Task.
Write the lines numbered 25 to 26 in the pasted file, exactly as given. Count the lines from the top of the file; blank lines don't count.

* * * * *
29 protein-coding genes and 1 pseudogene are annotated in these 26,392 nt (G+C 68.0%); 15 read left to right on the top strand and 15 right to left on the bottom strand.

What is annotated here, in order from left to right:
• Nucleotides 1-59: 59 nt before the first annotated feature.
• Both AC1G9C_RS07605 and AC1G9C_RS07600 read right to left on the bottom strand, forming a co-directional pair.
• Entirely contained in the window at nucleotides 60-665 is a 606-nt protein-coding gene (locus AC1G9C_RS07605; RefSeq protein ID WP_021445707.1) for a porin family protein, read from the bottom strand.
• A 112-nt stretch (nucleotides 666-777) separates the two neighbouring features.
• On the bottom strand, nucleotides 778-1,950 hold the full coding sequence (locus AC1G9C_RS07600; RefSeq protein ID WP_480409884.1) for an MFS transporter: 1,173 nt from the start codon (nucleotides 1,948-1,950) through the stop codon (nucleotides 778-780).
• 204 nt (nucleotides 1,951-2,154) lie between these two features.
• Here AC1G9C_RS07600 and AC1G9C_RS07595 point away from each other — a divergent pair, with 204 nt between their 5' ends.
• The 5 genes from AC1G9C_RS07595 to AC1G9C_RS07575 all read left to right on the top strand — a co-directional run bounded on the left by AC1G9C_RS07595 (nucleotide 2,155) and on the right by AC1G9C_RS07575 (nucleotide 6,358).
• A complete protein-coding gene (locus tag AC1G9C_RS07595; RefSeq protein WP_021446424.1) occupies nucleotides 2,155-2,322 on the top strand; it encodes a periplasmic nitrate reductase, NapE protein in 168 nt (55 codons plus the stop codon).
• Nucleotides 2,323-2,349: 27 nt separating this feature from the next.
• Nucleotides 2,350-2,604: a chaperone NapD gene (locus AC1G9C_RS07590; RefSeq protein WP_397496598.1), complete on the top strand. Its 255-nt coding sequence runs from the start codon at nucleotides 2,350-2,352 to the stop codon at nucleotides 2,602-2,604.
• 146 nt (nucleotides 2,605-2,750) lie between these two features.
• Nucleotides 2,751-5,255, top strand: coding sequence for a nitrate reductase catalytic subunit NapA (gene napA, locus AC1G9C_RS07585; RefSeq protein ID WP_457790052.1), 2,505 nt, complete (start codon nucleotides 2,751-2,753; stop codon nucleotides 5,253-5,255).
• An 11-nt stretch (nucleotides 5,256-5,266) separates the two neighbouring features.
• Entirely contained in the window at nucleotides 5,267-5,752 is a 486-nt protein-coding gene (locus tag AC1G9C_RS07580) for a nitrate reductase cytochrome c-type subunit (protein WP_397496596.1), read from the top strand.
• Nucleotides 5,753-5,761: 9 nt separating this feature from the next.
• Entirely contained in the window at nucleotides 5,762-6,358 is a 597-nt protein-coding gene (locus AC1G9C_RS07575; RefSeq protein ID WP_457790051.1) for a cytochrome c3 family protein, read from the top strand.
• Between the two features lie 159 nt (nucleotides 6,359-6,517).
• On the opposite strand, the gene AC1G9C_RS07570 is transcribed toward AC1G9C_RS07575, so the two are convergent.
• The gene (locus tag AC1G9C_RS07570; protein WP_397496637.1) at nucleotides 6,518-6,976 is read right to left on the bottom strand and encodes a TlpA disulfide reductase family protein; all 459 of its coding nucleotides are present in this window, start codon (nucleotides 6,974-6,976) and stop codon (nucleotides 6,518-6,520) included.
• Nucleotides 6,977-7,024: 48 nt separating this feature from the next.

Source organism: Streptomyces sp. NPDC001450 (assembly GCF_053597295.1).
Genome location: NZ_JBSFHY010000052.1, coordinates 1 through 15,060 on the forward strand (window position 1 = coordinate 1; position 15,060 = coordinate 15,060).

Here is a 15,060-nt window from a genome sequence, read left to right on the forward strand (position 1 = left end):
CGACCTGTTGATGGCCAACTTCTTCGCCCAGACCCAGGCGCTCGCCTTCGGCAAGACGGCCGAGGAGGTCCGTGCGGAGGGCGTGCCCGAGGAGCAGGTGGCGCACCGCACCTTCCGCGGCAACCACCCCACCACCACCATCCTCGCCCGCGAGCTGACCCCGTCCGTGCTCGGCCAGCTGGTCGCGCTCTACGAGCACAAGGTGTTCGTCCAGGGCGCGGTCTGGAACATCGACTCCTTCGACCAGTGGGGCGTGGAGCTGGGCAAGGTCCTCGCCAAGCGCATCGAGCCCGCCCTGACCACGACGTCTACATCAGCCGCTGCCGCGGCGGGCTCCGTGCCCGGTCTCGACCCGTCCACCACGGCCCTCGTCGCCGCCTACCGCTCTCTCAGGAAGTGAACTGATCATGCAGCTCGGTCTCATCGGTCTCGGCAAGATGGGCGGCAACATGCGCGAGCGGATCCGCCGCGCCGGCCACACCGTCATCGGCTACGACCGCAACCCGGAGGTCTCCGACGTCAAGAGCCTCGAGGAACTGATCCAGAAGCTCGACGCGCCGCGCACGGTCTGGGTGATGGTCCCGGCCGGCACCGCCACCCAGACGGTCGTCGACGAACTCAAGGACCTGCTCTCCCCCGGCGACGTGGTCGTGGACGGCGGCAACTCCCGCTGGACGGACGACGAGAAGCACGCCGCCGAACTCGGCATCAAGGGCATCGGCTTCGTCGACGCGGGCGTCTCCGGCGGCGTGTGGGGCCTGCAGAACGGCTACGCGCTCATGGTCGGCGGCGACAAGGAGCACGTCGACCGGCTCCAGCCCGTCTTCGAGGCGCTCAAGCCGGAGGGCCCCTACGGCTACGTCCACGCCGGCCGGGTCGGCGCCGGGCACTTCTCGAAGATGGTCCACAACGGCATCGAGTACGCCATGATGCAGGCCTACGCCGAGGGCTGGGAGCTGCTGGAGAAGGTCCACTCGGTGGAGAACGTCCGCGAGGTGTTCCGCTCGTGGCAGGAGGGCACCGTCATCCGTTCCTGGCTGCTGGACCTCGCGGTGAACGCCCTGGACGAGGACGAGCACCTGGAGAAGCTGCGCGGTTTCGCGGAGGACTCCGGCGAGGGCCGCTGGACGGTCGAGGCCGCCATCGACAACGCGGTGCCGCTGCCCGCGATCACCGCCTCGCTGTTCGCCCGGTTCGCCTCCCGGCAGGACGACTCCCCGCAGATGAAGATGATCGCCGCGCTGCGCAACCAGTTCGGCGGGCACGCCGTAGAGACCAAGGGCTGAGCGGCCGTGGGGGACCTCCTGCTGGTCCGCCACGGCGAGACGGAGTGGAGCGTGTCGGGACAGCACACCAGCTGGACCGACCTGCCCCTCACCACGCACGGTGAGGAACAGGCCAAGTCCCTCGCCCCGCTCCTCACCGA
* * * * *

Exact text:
Genome location: NZ_JBSFHY010000052.1, coordinates 1 through 15,060 on the forward strand (window position 1 = coordinate 1; position 15,060 = coordinate 15,060).

Here is a 15,060-nt window from a genome sequence, read left to right on the forward strand (position 1 = left end):